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Before she’d met Paul, Haiti had seemed merely vivid — terrible and strange. The worm a full foot long that she’d seen wriggling out of a baby’s anus in the hospital where she first worked. The numberless children with diarrheal diseases. The daily national anthem ceremony in front of the presidential palace, where by decree everyone had to stop and face the tinny music or suffer the wrath of the macoutes. Now she had someone to translate Haiti to her. In the process Paul laid out a comprehensive theory of poverty, of a world designed by the elites of all nations to serve their own ends, the pieces of the design enshrined in ideologies, which erased the histories of how things came to be as they were. And he knew the details for Haiti, a catastrophe covered with the fingerprints of the Western powers, most of all those of France and the United States.

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Before she left Haiti, late that spring, she told him she was going home to do premedical studies. She was going to become a doctor, too. "Good, "he said earnestly. He had finished his own premed work. "You know what you should do? Make flash cards. "

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I said, ‘ There’s got to be some way to get her some blood. ’ Her sister was beside herself. She was sobbing and crying. The woman had five kids. The sister said, ‘ This is terrible. You can’t even get a blood transfusion if you’re poor. ’ And she said, ‘ We’re all human beings. ’"

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The nurses were saying, "Poor Paul. What a sweet young man. "And he knew what the doctors were thinking: "He’s new here, he’s green, he’s naïve. "Remembering this years later, he was still framing his retort: "Yeah, but I got staying power. That’s the thing. I wasn’t naïve, in fact. "

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He’d been taught that an ethnographer should observe, not try to change what was being observed. But practiced in that way, anthropology seemed"impotent" in the face of"everyday problems of adequate nutrition, clean water, and illness prevention. "It’s clear by the end of the essay that anthropology now interested him less as a discipline unto itself than as a tool for what he called"intervention. "He had settled not for a synthesis between observing and acting, but for doctoring and public health work that would be partly guided by anthropology.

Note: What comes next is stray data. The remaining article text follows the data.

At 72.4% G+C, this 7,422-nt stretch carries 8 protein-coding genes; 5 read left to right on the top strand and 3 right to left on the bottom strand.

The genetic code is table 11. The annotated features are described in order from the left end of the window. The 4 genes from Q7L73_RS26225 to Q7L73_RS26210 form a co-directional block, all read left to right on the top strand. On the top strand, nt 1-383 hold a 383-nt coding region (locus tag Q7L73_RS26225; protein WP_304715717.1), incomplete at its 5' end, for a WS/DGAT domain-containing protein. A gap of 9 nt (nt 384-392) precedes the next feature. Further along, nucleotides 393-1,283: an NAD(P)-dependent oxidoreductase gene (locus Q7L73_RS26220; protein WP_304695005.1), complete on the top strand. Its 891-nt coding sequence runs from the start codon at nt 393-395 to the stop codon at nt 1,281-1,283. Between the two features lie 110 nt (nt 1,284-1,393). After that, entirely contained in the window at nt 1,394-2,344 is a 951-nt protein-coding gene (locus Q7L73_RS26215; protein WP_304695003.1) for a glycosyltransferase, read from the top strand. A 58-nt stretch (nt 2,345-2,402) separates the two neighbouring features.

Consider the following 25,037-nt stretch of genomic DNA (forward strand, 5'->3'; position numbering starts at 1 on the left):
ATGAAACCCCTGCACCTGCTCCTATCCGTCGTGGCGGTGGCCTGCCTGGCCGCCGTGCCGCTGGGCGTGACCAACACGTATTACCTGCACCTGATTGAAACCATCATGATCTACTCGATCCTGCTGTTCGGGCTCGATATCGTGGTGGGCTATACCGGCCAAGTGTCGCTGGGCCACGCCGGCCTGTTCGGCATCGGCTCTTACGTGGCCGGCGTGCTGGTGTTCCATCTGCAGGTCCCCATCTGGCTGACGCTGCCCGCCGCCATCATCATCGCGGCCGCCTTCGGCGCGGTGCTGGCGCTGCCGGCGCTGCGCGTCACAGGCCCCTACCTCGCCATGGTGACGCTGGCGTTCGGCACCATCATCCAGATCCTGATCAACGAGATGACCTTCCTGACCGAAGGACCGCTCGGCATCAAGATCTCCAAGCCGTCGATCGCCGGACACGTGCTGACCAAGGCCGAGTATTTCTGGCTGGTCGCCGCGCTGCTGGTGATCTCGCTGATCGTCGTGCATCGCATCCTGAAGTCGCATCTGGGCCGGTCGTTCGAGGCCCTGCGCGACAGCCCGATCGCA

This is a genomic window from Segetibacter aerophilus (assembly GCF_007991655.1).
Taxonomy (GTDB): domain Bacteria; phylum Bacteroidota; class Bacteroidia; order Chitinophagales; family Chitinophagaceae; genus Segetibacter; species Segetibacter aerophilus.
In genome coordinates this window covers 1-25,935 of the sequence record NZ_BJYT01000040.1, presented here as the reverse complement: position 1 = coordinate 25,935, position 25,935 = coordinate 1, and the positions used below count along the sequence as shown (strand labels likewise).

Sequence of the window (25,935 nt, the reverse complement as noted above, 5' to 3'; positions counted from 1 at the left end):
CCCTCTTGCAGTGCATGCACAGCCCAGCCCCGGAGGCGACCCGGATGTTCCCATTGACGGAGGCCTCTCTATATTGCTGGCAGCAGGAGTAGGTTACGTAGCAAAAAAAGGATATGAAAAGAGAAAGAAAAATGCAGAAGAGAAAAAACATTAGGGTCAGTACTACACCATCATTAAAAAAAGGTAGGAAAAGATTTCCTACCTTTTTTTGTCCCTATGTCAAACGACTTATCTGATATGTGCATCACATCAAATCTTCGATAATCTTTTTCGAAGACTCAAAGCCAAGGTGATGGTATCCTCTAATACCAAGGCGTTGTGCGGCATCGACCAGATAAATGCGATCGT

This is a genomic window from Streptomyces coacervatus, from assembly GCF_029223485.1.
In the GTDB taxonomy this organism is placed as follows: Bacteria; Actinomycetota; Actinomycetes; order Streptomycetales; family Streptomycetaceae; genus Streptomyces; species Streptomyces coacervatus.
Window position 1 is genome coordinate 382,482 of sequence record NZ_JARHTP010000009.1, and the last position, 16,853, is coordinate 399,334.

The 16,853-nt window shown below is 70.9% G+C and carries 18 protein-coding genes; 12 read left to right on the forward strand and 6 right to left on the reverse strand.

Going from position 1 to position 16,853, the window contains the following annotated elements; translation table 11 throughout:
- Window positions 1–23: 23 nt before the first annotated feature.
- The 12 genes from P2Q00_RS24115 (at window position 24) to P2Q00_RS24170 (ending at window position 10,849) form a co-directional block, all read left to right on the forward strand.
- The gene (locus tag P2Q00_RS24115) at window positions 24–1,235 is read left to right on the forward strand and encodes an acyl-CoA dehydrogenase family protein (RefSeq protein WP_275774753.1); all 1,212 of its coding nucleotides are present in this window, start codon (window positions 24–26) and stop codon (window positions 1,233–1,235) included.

Note-Chapter 8 - Page 83

Anthropology should be action not just observation

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Its uses were obvious. A doctor who knew nothing about local beliefs might end up at war with Voodoo priests, but a doctor-anthropologist who understood those beliefs could find ways to make Voodoo houngans his allies. A doctor who didn’t understand local culture would probably mistake many patients ’ complaints for bizarre superstitions, or at best be utterly baffled — by the female complaint called move san, lèt gate, for instance. The condition was said to be brought on by sezisman, that is, by a surprise or by someone’s frightening action. Move san, "bad blood, "could follow, and produce in turn lèt gate, a condition in which a nursing mother’s milk was spoiled or stopped flowing. None of this would be mysterious to a young ethnographer-a doctor who, like Farmer, was willing to puzzle out the social meanings of the syndrome. Farmer would write, "The most striking thing about move san disorder is the lurid extremity of its symbolism: two of the body’s most vital constituents, blood and milk, are turned to poisons. The powerful metaphors serve, it may be inferred, as a warning against the abuse of women, especially pregnant or nursing ones. "

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Farmer entered Harvard Medical School in the fall of 1984. He was only twenty-four. Then again, he told me once, "I was fully formed at twenty-three. "He meant, I think, that by then he had his philosophy and worldview in order, and knew that he wanted to marry them to action, first of all in Cange.